Unsurprisingly, I miss a lot about pre-COVID times. One thing I don’t miss, however, is rushing to the bustling Manhattan corner of 15th and Third for the 7:33am bus to New Jersey, working the entire day inside an office building, and then heading home yet sitting in standstill traffic on the GW Bridge, all while attempting to avoid car-sickness. I can’t help how whiny this may sound, but commuting left me little flexibility to squeeze in a short workout without being half-asleep, take time to walk my dog outside, or run a quick errand at a store that closes at 6pm.
Frankly, I have loved the flexibility of doing everything when I wanted, whether that’s working out in the middle of the afternoon or applying for an accelerator program at 10pm when I often have the most energy. Now that life is moving forward beyond the pandemic (thank goodness), many companies are thinking through how they’re going to move forward as a cohesive company.
While there are numerous factors at play, one that most are balancing is the environmental impact of being remote versus being together in an office. It seems simple, right? What’s more sustainable than eliminating a round-trip commute and a building’s energy consumption? As with everything, though, it’s a little more complicated. Here are three considerations that executives should be thinking about when evaluating a possible return to office life.
The Heat Is On
One study from the UK found that the environmental impact of remote work was actually higher due to heating individual workers’ homes versus one office building. In the US, it’s likely that the individual energy consumption is also higher than a collective, efficient system operating the entire building. Alternatively, if individuals aren’t turning off their heat or air conditioning at home while they’re at the office, those benefits disappear. In Jamaica, a worker would be cooling her home office using exclusively fossil fuels. In New Zealand, the lovely climate likely wouldn’t require any heating or cooling, but even if it did, it would likely be powered by renewable energy.
To Commute or Not To Commute
The environmental impact from commuting and business travel depends heavily on where one lives in the world. In Norway, more than 40% of vehicles sold in 2019 were electric, so the impact of these commutes is far lower than other parts of the world that rely heavily on fossil fuels (yes, even with the electric cars’ impact when charging). Pre-pandemic in New York City, 8 million people – that’s 50% of the city’s population – use a network of subways, buses, and railways, every day, so the individual transportation footprint is minimal. On the other hand, an average one-way commute by car in the US is 27.6 minutes, emitting 247 pounds of carbon dioxide per year. But how about the ripple effects of remote working? People may choose to live outside urban centers if they no longer need to commute to an office, but then decide to buy a car and drive further to do other activities, reversing the advantages of no longer commuting for work. Similarly, what happens if an employee working from home is now able to take his daughter to school instead of her riding on a school bus? There are countless scenarios where people eliminating their commutes could have rebound effects.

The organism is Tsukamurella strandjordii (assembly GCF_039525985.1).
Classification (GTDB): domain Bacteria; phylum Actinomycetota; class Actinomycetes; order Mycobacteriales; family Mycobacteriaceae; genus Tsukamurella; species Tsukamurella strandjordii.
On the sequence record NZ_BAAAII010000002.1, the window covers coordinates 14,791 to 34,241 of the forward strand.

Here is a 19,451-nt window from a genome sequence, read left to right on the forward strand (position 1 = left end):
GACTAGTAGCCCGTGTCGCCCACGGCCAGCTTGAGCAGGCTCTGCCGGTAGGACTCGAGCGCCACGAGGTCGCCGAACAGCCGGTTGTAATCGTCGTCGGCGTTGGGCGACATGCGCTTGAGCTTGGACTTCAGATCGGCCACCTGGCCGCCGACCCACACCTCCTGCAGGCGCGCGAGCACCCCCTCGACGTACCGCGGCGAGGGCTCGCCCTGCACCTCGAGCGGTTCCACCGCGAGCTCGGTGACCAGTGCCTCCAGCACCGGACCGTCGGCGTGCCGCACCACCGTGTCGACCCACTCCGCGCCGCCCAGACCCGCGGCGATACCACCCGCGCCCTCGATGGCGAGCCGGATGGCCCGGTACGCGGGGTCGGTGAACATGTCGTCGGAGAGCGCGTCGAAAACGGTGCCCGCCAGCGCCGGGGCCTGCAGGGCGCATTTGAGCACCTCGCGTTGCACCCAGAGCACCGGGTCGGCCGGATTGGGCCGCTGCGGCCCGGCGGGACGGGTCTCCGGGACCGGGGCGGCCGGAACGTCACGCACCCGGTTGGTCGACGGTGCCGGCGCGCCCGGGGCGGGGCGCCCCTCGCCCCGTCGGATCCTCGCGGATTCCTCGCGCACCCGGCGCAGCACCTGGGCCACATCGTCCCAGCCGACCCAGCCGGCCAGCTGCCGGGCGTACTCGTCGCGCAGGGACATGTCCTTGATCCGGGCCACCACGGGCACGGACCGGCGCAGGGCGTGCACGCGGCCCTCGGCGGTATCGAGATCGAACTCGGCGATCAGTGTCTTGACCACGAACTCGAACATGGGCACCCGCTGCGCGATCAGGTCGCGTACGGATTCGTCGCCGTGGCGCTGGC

The Best of Both Worlds
One obvious solution would be a hybrid model where people can take advantage of both an office environment and home convenience. This option is best from an environmental standpoint only if employees are given designated days to come into the office. If an office decides to stay open five or seven days a week and employees are encouraged to come when they want, we’re not gaining any efficiencies by working from home. Alternatively, if an office decides to close on Mondays and Fridays, for example, the office can save large amounts of energy, water, food, and other resources.
Don’t Waste Your Energy
While reducing the use of office buildings sounds like a huge win, there’s potential dispersed and increased energy use across employees around the world. A recent study by IOPscience reviewed dozens of studies about the climate impacts of teleworking: 68% of them suggested working from home reduces energy usage, whereas 21% found that it could have the same impact or even increase usage. One real consideration is whether your company can go fully remote and ditch the office entirely. At my own company, for example, we plan to continue working from home and hosting a quarterly one-week retreat in which the entire team can reap the benefits of actual facetime (while offsetting any air travel). As we all navigate the future of work, there are no clear answers and certainly no one-size-fits-all solution. Undeniably, though, the moment calls for reflection from corporate leadership to consider environmental impacts — for better or for worse.
Written by Lizzie Horvitz.
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